Due to changing technologies, animal care, debate over big versus small and a multitude of other issues, the story of dairy is complicated and often muddled, Waldvogel said. Telling the story of milk’s unparalleled positive impact in the world is one way to cut through those complications.

Waldvogel said dairy’s message seeks to focus on the industry’s upside. World Milk Day organizers are taking the message to the United Nation’s Food and Agricultural Organization, which released the disputed report, “Livestock’s Long Shadow,” in 2006. One of the report’s authors later admitted results of the study were flawed.

“What if we took the cows and went home? What if there was a world without milk? Without dairy, there would be a nutrition shortage,” he said.

That positive influence goes beyond nutrition.

Dairy is a bigger part of the social fabric than anyone realizes; a “1 billion person” community, starting with 133 million dairy farms averaging 3 cows per farm, Waldvogel said. From the farm to the consumer, the livelihoods of about 1 billion people depend on dairy throughout the supply chain. And, the industry meets the nutrition needs of 6 billion people.

“Do the math and the world understands dairy isn’t a bad actor, but an essential actor going forward. We are a solution for problems,” Waldvogel said.

Waldvogel said the dairy industry directly addresses seven of 17 United Nations’ “Sustainable Development Goals” adopted in 2015: reduce poverty; reduce hunger; improve health and well-being; encourage economic growth; reduce gender inequality; increase sustainability; and reduce negative impacts on the world’s climate.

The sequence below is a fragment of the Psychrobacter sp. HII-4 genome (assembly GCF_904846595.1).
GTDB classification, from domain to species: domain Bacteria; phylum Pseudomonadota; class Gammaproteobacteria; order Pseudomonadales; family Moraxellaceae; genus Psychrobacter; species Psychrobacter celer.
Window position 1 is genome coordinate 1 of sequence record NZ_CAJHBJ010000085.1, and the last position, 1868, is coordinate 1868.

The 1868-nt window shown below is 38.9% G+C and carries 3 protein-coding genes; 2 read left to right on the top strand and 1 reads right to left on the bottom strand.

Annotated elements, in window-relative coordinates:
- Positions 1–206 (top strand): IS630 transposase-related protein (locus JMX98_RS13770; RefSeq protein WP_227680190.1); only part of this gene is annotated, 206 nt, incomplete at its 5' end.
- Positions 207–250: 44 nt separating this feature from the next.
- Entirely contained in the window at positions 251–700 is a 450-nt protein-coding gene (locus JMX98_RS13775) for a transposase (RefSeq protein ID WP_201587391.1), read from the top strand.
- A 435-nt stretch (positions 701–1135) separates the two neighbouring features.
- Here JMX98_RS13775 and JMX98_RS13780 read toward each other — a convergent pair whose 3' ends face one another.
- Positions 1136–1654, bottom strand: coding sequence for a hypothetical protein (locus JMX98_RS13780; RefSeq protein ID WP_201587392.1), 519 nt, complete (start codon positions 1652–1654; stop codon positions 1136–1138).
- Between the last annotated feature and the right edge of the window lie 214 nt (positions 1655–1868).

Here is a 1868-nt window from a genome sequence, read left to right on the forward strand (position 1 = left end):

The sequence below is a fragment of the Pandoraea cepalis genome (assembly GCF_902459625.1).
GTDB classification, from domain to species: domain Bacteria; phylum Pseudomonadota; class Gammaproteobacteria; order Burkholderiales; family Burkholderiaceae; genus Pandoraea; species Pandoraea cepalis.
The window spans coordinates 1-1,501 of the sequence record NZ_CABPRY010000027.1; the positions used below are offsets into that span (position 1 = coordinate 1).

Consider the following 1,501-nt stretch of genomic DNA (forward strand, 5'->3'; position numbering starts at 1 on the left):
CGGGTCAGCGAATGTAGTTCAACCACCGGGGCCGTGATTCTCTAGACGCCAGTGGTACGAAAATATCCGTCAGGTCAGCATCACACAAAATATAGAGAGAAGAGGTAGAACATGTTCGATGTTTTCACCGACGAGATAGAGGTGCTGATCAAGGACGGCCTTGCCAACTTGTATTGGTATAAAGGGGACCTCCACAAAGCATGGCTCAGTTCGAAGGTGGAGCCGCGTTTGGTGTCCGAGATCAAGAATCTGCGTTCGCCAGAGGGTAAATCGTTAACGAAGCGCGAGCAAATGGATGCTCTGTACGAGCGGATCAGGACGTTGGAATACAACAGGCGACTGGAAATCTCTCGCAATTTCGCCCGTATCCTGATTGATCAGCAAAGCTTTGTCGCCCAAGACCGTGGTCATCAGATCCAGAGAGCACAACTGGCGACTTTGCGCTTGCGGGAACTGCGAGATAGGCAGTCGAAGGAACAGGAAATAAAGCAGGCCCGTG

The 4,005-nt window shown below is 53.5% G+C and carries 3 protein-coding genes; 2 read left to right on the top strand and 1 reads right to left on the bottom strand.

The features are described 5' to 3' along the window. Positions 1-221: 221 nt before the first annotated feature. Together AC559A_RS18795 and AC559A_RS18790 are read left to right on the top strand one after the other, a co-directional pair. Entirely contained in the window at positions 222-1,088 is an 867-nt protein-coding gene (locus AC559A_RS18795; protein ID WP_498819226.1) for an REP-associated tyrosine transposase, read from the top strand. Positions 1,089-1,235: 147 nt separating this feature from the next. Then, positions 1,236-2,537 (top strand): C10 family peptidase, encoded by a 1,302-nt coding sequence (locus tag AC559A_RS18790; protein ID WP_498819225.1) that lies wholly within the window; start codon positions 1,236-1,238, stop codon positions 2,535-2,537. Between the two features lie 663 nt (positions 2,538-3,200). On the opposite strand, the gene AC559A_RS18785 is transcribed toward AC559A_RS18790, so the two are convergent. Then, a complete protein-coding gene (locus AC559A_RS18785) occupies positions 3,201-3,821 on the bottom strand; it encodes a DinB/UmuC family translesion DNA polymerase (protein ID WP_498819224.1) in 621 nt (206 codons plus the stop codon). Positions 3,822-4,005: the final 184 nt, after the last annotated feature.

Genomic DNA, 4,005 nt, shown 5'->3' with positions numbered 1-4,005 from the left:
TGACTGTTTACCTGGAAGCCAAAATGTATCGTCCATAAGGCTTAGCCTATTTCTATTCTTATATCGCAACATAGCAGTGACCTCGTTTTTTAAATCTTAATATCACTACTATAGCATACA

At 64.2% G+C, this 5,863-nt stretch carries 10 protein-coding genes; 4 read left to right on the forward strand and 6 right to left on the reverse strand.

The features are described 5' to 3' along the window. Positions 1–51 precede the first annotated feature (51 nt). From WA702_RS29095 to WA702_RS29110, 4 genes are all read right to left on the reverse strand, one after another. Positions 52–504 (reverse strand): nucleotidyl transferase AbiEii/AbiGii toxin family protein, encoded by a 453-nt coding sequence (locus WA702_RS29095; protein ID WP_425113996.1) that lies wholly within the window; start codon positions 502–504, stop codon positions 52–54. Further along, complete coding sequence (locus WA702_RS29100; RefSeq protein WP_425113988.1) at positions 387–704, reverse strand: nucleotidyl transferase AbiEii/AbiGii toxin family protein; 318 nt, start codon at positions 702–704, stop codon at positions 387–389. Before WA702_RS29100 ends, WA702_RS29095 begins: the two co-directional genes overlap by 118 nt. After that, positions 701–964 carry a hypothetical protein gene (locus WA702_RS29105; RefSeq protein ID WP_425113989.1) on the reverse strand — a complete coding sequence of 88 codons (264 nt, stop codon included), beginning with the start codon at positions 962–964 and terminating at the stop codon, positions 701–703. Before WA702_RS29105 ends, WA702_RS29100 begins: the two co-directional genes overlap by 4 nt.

“The world of milk is a pretty cool place, and there are ways to participate, leveraging what we have, to create opportunity,” Waldvogel said. “The (dairy) pie is still getting bigger. As soon as we stop growing, we start to fight over the pie. That’s when the knives come out, and nobody wins.”

Plan an event

While U.S. June Dairy Month activities are held throughout the month, Waldvogel urged dairy farmers and marketers to use June 1 to promote those activities.

From dairy producers and manufacturers to community groups and schools, anybody can host a World Milk Day event. And, an event can be almost anything, from a private party to symposium, and can be held almost anywhere (check for local permits and other regulations).

The 2017 theme seeks to celebrate dairy’s important contributions to health and nutrition, economic development, care for animals and environmental sustainability.

It will use social media tied to local events, connecting everyone from “mommy bloggers” concerned about nutrition and sports enthusiasts who like whey protein to dairy farmers offering farm visits to share their own personal stories.

Events can be registered at www.WorldMilkDay2017.com or contact . TINT, a social media aggregator, will be used to centralize all World Milk Day events, updated instantaneously across all social media platforms. Event information, including livestream video, recorded film or photos, can be shared by using #WorldMilkDay in Twitter, Facebook, YouTube, Pinterest and Instagram posts.

For more information and answers to frequently asked questions, visit the World Milk Day 2017 website. end mark

Dave Natzke